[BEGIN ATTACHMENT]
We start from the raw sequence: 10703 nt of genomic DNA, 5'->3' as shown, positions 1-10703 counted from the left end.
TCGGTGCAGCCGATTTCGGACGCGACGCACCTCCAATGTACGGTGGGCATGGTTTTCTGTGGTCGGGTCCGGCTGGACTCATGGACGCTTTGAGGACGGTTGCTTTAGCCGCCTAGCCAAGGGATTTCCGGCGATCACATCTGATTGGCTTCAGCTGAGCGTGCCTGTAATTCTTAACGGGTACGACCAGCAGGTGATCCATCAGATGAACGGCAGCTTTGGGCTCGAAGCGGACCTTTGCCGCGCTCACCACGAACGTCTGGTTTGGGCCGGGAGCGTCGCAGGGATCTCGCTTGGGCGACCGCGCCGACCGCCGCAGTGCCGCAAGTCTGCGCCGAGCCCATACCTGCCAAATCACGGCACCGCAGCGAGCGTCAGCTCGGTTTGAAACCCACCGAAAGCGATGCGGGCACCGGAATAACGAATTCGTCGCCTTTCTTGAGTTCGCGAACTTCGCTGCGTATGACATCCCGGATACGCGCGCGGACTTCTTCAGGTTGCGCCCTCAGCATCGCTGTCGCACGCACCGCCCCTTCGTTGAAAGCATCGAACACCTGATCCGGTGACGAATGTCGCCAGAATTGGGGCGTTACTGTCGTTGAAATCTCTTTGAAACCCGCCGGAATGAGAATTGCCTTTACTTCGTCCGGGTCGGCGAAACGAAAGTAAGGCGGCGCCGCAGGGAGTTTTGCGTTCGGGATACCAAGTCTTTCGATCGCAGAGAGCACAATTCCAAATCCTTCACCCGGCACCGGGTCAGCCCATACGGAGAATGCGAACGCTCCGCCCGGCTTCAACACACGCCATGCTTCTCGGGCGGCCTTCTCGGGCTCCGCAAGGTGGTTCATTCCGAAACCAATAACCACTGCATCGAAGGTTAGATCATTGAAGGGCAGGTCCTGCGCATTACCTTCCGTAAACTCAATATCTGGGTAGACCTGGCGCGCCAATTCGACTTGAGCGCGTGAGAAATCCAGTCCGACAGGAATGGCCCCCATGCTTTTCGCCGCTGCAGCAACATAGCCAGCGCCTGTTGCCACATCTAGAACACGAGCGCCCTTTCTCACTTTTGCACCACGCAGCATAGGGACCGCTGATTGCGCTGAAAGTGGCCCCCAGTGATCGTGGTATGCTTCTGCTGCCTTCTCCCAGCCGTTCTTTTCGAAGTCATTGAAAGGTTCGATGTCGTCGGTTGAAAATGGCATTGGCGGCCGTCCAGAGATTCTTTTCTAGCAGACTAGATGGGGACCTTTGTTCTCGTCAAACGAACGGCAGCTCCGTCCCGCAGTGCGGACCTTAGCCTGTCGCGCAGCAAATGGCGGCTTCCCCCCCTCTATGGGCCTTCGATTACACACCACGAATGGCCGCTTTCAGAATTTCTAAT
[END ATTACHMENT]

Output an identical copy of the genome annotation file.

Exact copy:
We start from the raw sequence: 10703 nt of genomic DNA, 5'->3' as shown, positions 1-10703 counted from the left end.
TCGGTGCAGCCGATTTCGGACGCGACGCACCTCCAATGTACGGTGGGCATGGTTTTCTGTGGTCGGGTCCGGCTGGACTCATGGACGCTTTGAGGACGGTTGCTTTAGCCGCCTAGCCAAGGGATTTCCGGCGATCACATCTGATTGGCTTCAGCTGAGCGTGCCTGTAATTCTTAACGGGTACGACCAGCAGGTGATCCATCAGATGAACGGCAGCTTTGGGCTCGAAGCGGACCTTTGCCGCGCTCACCACGAACGTCTGGTTTGGGCCGGGAGCGTCGCAGGGATCTCGCTTGGGCGACCGCGCCGACCGCCGCAGTGCCGCAAGTCTGCGCCGAGCCCATACCTGCCAAATCACGGCACCGCAGCGAGCGTCAGCTCGGTTTGAAACCCACCGAAAGCGATGCGGGCACCGGAATAACGAATTCGTCGCCTTTCTTGAGTTCGCGAACTTCGCTGCGTATGACATCCCGGATACGCGCGCGGACTTCTTCAGGTTGCGCCCTCAGCATCGCTGTCGCACGCACCGCCCCTTCGTTGAAAGCATCGAACACCTGATCCGGTGACGAATGTCGCCAGAATTGGGGCGTTACTGTCGTTGAAATCTCTTTGAAACCCGCCGGAATGAGAATTGCCTTTACTTCGTCCGGGTCGGCGAAACGAAAGTAAGGCGGCGCCGCAGGGAGTTTTGCGTTCGGGATACCAAGTCTTTCGATCGCAGAGAGCACAATTCCAAATCCTTCACCCGGCACCGGGTCAGCCCATACGGAGAATGCGAACGCTCCGCCCGGCTTCAACACACGCCATGCTTCTCGGGCGGCCTTCTCGGGCTCCGCAAGGTGGTTCATTCCGAAACCAATAACCACTGCATCGAAGGTTAGATCATTGAAGGGCAGGTCCTGCGCATTACCTTCCGTAAACTCAATATCTGGGTAGACCTGGCGCGCCAATTCGACTTGAGCGCGTGAGAAATCCAGTCCGACAGGAATGGCCCCCATGCTTTTCGCCGCTGCAGCAACATAGCCAGCGCCTGTTGCCACATCTAGAACACGAGCGCCCTTTCTCACTTTTGCACCACGCAGCATAGGGACCGCTGATTGCGCTGAAAGTGGCCCCCAGTGATCGTGGTATGCTTCTGCTGCCTTCTCCCAGCCGTTCTTTTCGAAGTCATTGAAAGGTTCGATGTCGTCGGTTGAAAATGGCATTGGCGGCCGTCCAGAGATTCTTTTCTAGCAGACTAGATGGGGACCTTTGTTCTCGTCAAACGAACGGCAGCTCCGTCCCGCAGTGCGGACCTTAGCCTGTCGCGCAGCAAATGGCGGCTTCCCCCCCTCTATGGGCCTTCGATTACACACCACGAATGGCCGCTTTCAGAATTTCTAAT